CfP: Accounting for Health: Economic Practices and Medical Knowledge, 1500–1970

Call for Participants in a Working Group on

Accounting for Health: Economic Practices and Medical Knowledge, 1500–1970

Convening for three workshops in Berlin, 2016-2017

Organised by Oliver Falk & Axel C. Hüntelmann, ERC Research Group PAPERTECH: “Ways of Writing: How Physicians Know, 1550–1950.” 

Accounting is about how much. Healthcare today seems caught between too much and not enough. On the one hand, there are swollen national health budgets, massive hospital and medical technology costs, big pharma, and an ever-growing market of medical products and services; on the other hand, lack of access to healthcare can be found across the globe, as can political challenges of resource allocation, ethical dilemmas of “rationing,” and the search for solutions of cost reduction, more equal distribution, and efficiency between the poles of government regulation and market principles. Critics argue that “economization” of medicine limits the growth of medical knowledge and its benefits.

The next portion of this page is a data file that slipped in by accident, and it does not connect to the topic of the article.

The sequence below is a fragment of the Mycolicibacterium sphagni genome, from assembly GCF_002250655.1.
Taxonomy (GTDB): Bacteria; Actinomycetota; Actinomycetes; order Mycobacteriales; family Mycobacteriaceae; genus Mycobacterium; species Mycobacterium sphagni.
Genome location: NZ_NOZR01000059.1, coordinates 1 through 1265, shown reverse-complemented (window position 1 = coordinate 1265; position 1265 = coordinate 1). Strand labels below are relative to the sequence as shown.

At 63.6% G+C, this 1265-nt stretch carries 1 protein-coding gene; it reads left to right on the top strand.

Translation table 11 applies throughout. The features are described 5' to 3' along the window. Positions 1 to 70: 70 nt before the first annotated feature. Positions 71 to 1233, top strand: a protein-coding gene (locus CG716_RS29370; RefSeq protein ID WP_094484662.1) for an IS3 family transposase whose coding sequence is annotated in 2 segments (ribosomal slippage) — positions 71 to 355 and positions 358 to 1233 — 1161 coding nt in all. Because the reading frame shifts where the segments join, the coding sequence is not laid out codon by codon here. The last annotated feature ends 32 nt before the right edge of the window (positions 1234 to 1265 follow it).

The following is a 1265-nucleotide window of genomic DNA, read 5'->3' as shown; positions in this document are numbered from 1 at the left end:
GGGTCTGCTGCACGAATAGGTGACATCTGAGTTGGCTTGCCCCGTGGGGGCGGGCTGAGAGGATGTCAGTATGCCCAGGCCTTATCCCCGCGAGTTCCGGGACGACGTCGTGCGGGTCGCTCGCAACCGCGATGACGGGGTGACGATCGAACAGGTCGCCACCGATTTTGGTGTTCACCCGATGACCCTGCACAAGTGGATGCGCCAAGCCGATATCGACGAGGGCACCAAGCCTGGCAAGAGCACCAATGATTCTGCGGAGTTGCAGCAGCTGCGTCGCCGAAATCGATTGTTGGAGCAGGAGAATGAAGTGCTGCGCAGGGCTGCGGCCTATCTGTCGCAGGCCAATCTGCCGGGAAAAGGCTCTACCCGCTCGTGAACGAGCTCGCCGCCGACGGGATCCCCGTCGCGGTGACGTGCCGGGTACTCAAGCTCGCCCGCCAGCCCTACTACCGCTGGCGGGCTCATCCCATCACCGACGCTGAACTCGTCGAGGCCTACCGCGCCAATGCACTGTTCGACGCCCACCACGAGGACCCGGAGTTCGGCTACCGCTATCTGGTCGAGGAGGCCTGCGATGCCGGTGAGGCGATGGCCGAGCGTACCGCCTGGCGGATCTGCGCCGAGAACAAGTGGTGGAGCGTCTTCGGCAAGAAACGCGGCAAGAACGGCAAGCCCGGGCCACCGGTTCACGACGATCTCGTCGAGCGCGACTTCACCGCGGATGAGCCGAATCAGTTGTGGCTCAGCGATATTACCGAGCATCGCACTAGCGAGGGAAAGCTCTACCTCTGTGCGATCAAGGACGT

It is hardly noticed in current debates that some version of these patterns and problems of economy has been with health and medicine for centuries – not only in the modern sense of economic efficiency, but also in a traditional sense of good medical practice. Moreover, the perceived patterns, problems, and solutions have all been enabled by various forms of accounting – in the narrower sense of bookkeeping methods and in the broader sense of economic, political, and moral monitoring, calculating, and decision-making. And these, in turn, appear to have shaped medical knowledge and practice in ways too little understood. We invite scholars from a wide variety of relevant fields to join a working group to examine this longue durée of medicine and economy, focusing on practices and values of economic and medical knowing.